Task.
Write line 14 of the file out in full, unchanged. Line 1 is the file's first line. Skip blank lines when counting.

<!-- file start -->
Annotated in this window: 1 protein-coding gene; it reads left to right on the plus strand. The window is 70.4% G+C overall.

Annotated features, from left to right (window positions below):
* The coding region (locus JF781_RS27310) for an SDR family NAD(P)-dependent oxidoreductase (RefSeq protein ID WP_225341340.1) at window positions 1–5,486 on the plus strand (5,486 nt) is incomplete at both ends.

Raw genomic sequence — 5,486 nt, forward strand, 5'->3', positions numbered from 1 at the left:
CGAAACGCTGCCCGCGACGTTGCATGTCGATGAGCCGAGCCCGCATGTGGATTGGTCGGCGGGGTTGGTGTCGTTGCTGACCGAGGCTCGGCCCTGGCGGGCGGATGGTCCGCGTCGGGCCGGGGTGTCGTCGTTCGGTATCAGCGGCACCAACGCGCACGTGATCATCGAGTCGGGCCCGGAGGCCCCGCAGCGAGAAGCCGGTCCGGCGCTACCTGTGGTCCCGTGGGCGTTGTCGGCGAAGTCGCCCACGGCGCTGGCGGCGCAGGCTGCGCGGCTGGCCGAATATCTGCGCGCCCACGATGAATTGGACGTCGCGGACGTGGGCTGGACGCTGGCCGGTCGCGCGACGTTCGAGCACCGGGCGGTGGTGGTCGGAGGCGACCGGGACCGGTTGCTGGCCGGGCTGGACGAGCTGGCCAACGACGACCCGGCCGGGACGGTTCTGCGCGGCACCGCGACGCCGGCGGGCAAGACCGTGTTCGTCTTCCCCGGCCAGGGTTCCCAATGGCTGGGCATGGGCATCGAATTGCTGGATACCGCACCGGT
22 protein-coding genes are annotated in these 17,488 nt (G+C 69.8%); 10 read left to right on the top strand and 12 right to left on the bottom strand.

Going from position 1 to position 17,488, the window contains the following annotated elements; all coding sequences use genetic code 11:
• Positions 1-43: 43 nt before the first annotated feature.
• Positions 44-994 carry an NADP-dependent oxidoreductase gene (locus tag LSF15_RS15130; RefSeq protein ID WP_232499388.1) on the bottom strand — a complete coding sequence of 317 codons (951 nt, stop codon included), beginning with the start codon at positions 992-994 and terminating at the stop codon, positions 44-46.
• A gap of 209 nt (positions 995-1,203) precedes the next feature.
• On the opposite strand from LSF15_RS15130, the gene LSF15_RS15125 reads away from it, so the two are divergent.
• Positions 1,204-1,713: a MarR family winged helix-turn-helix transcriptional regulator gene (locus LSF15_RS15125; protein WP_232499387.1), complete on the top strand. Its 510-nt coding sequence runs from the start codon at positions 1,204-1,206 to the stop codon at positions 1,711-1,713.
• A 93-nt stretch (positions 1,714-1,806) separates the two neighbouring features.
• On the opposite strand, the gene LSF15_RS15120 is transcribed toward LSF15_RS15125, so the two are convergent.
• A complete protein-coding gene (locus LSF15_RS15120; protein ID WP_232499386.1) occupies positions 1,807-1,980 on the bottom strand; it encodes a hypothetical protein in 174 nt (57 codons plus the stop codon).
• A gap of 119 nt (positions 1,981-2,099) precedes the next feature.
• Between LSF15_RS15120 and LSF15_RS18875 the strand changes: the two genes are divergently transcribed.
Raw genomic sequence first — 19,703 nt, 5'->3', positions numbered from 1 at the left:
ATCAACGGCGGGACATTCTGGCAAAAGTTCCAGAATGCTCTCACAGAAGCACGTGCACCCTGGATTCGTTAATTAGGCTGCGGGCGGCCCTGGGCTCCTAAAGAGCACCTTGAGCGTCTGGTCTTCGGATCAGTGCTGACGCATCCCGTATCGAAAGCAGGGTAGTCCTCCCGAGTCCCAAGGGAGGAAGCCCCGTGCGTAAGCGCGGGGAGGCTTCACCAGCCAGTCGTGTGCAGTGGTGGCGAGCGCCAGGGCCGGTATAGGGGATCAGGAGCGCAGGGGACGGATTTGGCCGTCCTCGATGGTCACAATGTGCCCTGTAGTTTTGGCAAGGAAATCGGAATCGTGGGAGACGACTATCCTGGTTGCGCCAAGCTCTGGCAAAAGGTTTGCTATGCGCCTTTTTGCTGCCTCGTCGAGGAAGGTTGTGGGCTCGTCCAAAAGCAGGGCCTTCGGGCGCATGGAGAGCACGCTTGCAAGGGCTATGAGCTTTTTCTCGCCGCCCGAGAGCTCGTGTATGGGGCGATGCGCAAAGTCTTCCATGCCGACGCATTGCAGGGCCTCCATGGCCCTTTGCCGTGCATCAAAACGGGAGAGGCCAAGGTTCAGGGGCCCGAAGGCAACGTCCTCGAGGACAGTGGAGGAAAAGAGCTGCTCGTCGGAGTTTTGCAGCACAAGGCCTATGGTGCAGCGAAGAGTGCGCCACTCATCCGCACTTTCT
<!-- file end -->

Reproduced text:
• On the opposite strand, the gene LSF15_RS15120 is transcribed toward LSF15_RS15125, so the two are convergent.